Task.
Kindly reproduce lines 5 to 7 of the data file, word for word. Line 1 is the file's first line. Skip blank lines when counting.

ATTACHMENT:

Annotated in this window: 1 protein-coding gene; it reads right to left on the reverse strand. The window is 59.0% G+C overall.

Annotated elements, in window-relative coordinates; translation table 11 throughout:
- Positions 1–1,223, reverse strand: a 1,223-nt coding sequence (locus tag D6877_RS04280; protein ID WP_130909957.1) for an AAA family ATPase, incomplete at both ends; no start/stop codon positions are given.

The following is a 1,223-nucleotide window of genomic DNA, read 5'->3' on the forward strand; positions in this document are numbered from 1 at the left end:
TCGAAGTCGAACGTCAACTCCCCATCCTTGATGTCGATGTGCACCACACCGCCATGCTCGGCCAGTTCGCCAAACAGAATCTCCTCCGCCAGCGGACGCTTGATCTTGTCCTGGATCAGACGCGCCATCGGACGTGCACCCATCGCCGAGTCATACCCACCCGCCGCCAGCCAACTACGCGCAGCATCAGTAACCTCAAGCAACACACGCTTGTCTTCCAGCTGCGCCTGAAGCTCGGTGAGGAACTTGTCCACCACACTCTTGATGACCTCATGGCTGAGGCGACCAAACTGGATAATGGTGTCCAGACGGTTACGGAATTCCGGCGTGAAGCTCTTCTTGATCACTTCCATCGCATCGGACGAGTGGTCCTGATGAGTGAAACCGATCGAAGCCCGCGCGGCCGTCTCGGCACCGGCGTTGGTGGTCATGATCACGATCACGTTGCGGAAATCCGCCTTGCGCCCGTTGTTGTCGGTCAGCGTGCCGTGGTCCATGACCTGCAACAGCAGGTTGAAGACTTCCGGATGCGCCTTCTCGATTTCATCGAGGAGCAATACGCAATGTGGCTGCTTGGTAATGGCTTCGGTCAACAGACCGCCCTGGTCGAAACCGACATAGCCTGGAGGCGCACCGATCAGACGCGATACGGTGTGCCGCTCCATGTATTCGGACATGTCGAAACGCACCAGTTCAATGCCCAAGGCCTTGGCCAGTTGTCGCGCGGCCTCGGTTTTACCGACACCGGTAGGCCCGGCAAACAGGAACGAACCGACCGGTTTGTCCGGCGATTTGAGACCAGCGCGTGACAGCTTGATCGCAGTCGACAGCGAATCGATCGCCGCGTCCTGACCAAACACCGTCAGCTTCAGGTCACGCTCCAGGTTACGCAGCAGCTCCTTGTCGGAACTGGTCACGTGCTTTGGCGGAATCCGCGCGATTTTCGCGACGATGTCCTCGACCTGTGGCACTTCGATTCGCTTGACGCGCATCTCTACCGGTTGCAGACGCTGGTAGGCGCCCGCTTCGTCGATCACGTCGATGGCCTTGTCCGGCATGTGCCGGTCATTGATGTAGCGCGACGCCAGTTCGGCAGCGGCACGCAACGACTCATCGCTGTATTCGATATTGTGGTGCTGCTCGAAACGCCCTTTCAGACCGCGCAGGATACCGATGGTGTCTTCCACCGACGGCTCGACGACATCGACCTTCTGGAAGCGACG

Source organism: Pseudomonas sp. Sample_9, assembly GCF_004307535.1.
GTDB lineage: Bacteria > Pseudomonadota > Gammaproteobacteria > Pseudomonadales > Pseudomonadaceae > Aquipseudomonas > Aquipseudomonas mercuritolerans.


TCGAAGTCGAACGTCAACTCCCCATCCTTGATGTCGATGTGCACCACACCGCCATGCTCGGCCAGTTCGCCAAACAGAATCTCCTCCGCCAGCGGACGCTTGATCTTGTCCTGGATCAGACGCGCCATCGGACGTGCACCCATCGCCGAGTCATACCCACCCGCCGCCAGCCAACTACGCGCAGCATCAGTAACCTCAAGCAACACACGCTTGTCTTCCAGCTGCGCCTGAAGCTCGGTGAGGAACTTGTCCACCACACTCTTGATGACCTCATGGCTGAGGCGACCAAACTGGATAATGGTGTCCAGACGGTTACGGAATTCCGGCGTGAAGCTCTTCTTGATCACTTCCATCGCATCGGACGAGTGGTCCTGATGAGTGAAACCGATCGAAGCCCGCGCGGCCGTCTCGGCACCGGCGTTGGTGGTCATGATCACGATCACGTTGCGGAAATCCGCCTTGCGCCCGTTGTTGTCGGTCAGCGTGCCGTGGTCCATGACCTGCAACAGCAGGTTGAAGACTTCCGGATGCGCCTTCTCGATTTCATCGAGGAGCAATACGCAATGTGGCTGCTTGGTAATGGCTTCGGTCAACAGACCGCCCTGGTCGAAACCGACATAGCCTGGAGGCGCACCGATCAGACGCGATACGGTGTGCCGCTCCATGTATTCGGACATGTCGAAACGCACCAGTTCAATGCCCAAGGCCTTGGCCAGTTGTCGCGCGGCCTCGGTTTTACCGACACCGGTAGGCCCGGCAAACAGGAACGAACCGACCGGTTTGTCCGGCGATTTGAGACCAGCGCGTGACAGCTTGATCGCAGTCGACAGCGAATCGATCGCCGCGTCCTGACCAAACACCGTCAGCTTCAGGTCACGCTCCAGGTTACGCAGCAGCTCCTTGTCGGAACTGGTCACGTGCTTTGGCGGAATCCGCGCGATTTTCGCGACGATGTCCTCGACCTGTGGCACTTCGATTCGCTTGACGCGCATCTCTACCGGTTGCAGACGCTGGTAGGCGCCCGCTTCGTCGATCACGTCGATGGCCTTGTCCGGCATGTGCCGGTCATTGATGTAGCGCGACGCCAGTTCGGCAGCGGCACGCAACGACTCATCGCTGTATTCGATATTGTGGTGCTGCTCGAAACGCCCTTTCAGACCGCGCAGGATACCGATGGTGTCTTCCACCGACGGCTCGACGACATCGACCTTCTGGAAGCGACG

Source organism: Pseudomonas sp. Sample_9, assembly GCF_004307535.1.
GTDB lineage: Bacteria > Pseudomonadota > Gammaproteobacteria > Pseudomonadales > Pseudomonadaceae > Aquipseudomonas > Aquipseudomonas mercuritolerans.